How do you get into a creative mental space that fosters new ideas?

I leave town. Seriously, I get my best ideas when I’m on vacation. Taking a nap helps, too: just yesterday, an amazing idea came to me just as I was drowsing after a mid-day nap. My normal schedule doesn’t allow for such moments, so vacation/relaxing time is essential.

Since we’re heading into NaNoWriMo, have you ever done a marathon writing session? What did you learn from that process?

I “won” NaNoWriMo last year, starting it just 9 days after giving birth to my daughter! (Read that story here, here, here and the conclusion here.) It turned out to be a great time to do it, because my daughter was a much better sleeper than my son was as a newborn. I wrote while she napped on my lap. From that process, I learned that I love writing fast, as long as I have a rough outline in place. I kept outlining a few chapters ahead of where I was writing, and it helped me maintain the flow. I didn’t meander or waste time on unnecessary scenes. Doing NaNoWriMo helped me re-think my whole first draft process. This year, I don’t have time to commit to a word count, but I plan to write a scene every day of the month in November. They don’t have to be long, but they do have to help me shape the characters for my next novel. I’ve already done some work on this novel over the summer so I feel confident I can keep up the schedule. (I can always keep the scenes really short on tough days!)

Please share thoughts about your creative process with me! I love to hear how other people work.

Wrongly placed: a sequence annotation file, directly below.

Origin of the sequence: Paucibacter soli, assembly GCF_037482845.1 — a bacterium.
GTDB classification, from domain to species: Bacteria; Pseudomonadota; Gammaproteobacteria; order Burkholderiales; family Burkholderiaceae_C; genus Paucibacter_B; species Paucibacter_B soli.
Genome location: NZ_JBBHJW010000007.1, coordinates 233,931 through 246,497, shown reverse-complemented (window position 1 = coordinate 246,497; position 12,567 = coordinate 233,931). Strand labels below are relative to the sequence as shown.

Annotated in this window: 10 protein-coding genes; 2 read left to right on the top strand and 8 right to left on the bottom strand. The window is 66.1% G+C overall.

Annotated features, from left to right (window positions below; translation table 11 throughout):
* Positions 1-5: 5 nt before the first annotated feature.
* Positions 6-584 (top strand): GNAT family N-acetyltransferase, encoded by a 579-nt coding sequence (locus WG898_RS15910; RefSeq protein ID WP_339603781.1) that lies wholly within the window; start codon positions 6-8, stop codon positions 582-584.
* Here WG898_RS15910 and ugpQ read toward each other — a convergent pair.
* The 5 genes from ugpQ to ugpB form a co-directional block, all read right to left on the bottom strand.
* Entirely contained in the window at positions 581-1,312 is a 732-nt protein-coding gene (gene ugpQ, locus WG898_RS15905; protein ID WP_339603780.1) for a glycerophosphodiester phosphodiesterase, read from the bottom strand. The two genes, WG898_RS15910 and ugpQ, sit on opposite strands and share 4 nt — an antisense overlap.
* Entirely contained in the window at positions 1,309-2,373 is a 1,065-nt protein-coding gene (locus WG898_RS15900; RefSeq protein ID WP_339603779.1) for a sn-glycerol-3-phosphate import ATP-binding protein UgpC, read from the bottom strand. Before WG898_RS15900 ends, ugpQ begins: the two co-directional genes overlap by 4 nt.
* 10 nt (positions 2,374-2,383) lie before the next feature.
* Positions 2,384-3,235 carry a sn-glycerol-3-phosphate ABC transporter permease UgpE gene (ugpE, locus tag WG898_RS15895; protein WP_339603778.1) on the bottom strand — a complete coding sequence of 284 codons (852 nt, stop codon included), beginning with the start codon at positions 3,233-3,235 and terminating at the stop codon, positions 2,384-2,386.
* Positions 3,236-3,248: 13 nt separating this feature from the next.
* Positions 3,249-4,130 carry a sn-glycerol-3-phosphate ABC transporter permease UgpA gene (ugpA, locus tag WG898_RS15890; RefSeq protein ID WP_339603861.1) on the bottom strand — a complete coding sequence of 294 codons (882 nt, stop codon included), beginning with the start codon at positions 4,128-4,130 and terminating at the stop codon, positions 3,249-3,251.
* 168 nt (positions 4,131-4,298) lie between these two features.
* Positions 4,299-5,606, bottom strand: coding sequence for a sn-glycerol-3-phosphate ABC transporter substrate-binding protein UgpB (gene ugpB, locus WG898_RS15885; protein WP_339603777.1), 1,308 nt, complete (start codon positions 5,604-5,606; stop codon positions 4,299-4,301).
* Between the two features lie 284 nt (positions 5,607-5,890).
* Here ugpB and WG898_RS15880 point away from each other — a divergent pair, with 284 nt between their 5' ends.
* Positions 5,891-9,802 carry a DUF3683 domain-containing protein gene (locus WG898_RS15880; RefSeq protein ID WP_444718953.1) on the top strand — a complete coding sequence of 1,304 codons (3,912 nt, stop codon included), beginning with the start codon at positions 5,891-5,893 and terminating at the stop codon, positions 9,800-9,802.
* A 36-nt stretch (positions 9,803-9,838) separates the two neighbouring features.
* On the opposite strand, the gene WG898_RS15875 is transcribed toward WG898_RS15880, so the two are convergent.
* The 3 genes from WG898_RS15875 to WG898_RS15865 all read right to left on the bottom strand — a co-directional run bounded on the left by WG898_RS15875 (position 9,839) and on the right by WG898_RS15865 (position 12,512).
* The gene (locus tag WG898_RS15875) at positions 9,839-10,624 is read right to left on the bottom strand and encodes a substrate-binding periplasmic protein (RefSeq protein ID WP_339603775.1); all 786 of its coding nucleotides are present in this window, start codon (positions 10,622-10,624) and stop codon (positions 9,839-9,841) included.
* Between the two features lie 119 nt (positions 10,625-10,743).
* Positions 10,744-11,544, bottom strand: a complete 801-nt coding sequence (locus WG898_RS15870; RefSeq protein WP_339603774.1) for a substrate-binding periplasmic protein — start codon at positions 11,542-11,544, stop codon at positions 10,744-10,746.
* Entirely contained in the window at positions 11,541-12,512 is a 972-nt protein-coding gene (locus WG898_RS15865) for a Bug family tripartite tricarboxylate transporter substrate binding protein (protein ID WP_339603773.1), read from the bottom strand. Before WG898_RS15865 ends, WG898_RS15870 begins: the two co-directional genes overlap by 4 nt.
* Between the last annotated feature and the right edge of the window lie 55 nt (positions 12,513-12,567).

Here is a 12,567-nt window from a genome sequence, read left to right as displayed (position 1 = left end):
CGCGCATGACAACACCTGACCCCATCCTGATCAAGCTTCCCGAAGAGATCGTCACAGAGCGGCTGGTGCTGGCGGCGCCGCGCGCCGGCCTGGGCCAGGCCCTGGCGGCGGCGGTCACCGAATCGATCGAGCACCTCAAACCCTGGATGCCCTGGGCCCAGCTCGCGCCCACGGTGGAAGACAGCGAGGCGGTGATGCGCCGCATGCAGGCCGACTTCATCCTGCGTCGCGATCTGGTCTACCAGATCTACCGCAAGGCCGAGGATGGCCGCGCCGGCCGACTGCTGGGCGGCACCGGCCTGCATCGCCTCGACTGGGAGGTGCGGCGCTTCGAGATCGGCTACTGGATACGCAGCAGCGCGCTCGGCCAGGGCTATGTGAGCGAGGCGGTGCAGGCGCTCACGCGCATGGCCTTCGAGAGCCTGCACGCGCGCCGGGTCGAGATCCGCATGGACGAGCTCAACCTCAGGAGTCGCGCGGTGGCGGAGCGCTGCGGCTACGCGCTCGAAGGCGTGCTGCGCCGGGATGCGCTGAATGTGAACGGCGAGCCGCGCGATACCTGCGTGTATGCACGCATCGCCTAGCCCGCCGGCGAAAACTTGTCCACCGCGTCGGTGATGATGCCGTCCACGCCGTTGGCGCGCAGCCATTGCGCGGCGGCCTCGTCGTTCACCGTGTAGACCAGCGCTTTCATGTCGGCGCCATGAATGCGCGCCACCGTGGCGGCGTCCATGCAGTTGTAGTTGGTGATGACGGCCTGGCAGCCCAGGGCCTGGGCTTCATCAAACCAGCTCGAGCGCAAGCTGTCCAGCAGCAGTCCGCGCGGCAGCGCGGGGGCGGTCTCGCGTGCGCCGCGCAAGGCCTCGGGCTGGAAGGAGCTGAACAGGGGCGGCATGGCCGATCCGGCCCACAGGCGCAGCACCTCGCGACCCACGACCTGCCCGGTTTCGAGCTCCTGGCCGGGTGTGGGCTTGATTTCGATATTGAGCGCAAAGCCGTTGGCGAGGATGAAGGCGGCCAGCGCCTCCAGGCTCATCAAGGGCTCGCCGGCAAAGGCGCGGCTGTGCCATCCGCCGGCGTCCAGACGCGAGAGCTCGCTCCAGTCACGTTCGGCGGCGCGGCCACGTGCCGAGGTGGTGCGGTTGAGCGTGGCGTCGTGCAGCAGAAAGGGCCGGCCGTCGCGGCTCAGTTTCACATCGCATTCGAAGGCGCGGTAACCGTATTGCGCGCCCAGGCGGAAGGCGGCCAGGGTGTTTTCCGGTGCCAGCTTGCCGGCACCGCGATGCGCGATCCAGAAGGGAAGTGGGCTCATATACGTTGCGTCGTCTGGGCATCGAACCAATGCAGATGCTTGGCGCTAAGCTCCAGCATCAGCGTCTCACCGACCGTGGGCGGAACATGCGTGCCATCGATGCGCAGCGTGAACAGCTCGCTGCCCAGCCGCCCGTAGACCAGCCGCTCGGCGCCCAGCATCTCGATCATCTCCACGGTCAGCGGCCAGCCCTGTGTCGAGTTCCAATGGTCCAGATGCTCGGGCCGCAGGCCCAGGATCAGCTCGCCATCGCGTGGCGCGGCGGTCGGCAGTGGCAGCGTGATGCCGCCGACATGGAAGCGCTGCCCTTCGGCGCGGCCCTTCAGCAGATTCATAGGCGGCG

Have you signed up for my newsletter yet, The Perspective Post? This month’s newsletter, released on Tuesday, 10/10, is all about habits. Find a link to the newsletter here, or sign up for monthly emails on this page. 

4 Responses to “Habits, Routine, Process, Wellness”

  1. I love how self-aware you are. It’s clear you’ve put a lot of thought into your writing career, and it’s paying off in both the amount of work you do (on top of your job and young family!) and the success you’ve been having. I’m inspired! I was much more haphazard in my days as a writer/editor with a young child at home. I have regrets about this, but I think one reason my career played out as it did then is that I saw myself primarily as a mom with my writing coming in a distant second. “Momming” came first and writing got tucked into spare bits of time, but not as thoughtfully as you seem to be doing. I regret that I didn’t take writing more seriously then. It’s taking some doing to see myself as a professional writer now as I put more juice into that aspect of my life.

    • Leanne Sowul says:

      Thanks so much, Kathy. It’s taken a lot of time for me to be so self-aware, and I think I’ve gotten better at understanding my mental and physical needs. I’m still working on understanding my emotional needs. I think it helped that I was already a committed writer when my first child was born, and I also knew that writing was important for my sanity, which is important for mothering. So I made it a priority. I also had the benefit of extended maternity time so I had the space to work on my writing routines while I was mothering a newborn. I’ve been lucky, but I think I’ve made the most of that luck. Life can only get better with more writing 🙂 Best of luck with honing your own routines!

  2. This is a great interview, Leanne, and like Kathy said, your self-awareness shines through. I’ve learned to acknowledge and act on my wellness needs, though it’s taken me a while to create the good habits that help me address those needs. And while my writing routine isn’t perfect (the day job still comes first as a time priority, after all), I’d like to think I’ve learned to make the best of it.

    Btw, if you’re looking for more participants in your interview project, I’d be happy to help. 🙂

    • Leanne Sowul says:

      Thanks, Sara! Yes, writing life is never perfect, but we keep striving for the best we can. There’s always a balance of time, whether you have too much or too little.

      I may take you up on that offer! I have my first two interviews set up, but it would be fun to interview you 🙂